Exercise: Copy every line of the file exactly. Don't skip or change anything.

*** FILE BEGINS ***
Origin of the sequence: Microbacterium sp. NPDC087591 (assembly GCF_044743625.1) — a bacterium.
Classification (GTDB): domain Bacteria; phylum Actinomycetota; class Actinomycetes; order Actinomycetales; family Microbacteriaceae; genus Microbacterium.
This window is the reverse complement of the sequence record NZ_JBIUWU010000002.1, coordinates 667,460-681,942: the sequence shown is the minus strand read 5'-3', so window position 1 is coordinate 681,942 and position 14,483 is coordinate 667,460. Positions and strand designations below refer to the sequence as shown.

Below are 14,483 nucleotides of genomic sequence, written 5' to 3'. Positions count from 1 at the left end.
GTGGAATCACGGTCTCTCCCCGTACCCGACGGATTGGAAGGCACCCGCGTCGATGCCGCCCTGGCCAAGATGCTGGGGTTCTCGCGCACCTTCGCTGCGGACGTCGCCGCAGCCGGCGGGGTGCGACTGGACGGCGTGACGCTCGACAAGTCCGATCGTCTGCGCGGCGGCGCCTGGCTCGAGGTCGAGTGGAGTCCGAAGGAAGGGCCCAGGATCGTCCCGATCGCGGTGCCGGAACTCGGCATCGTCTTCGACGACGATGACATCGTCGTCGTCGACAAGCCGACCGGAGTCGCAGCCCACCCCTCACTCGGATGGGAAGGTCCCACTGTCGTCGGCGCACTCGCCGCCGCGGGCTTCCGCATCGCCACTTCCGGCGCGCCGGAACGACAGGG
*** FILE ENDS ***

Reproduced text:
Origin of the sequence: Microbacterium sp. NPDC087591 (assembly GCF_044743625.1) — a bacterium.
Classification (GTDB): domain Bacteria; phylum Actinomycetota; class Actinomycetes; order Actinomycetales; family Microbacteriaceae; genus Microbacterium.
This window is the reverse complement of the sequence record NZ_JBIUWU010000002.1, coordinates 667,460-681,942: the sequence shown is the minus strand read 5'-3', so window position 1 is coordinate 681,942 and position 14,483 is coordinate 667,460. Positions and strand designations below refer to the sequence as shown.

Below are 14,483 nucleotides of genomic sequence, written 5' to 3'. Positions count from 1 at the left end.
GTGGAATCACGGTCTCTCCCCGTACCCGACGGATTGGAAGGCACCCGCGTCGATGCCGCCCTGGCCAAGATGCTGGGGTTCTCGCGCACCTTCGCTGCGGACGTCGCCGCAGCCGGCGGGGTGCGACTGGACGGCGTGACGCTCGACAAGTCCGATCGTCTGCGCGGCGGCGCCTGGCTCGAGGTCGAGTGGAGTCCGAAGGAAGGGCCCAGGATCGTCCCGATCGCGGTGCCGGAACTCGGCATCGTCTTCGACGACGATGACATCGTCGTCGTCGACAAGCCGACCGGAGTCGCAGCCCACCCCTCACTCGGATGGGAAGGTCCCACTGTCGTCGGCGCACTCGCCGCCGCGGGCTTCCGCATCGCCACTTCCGGCGCGCCGGAACGACAGGG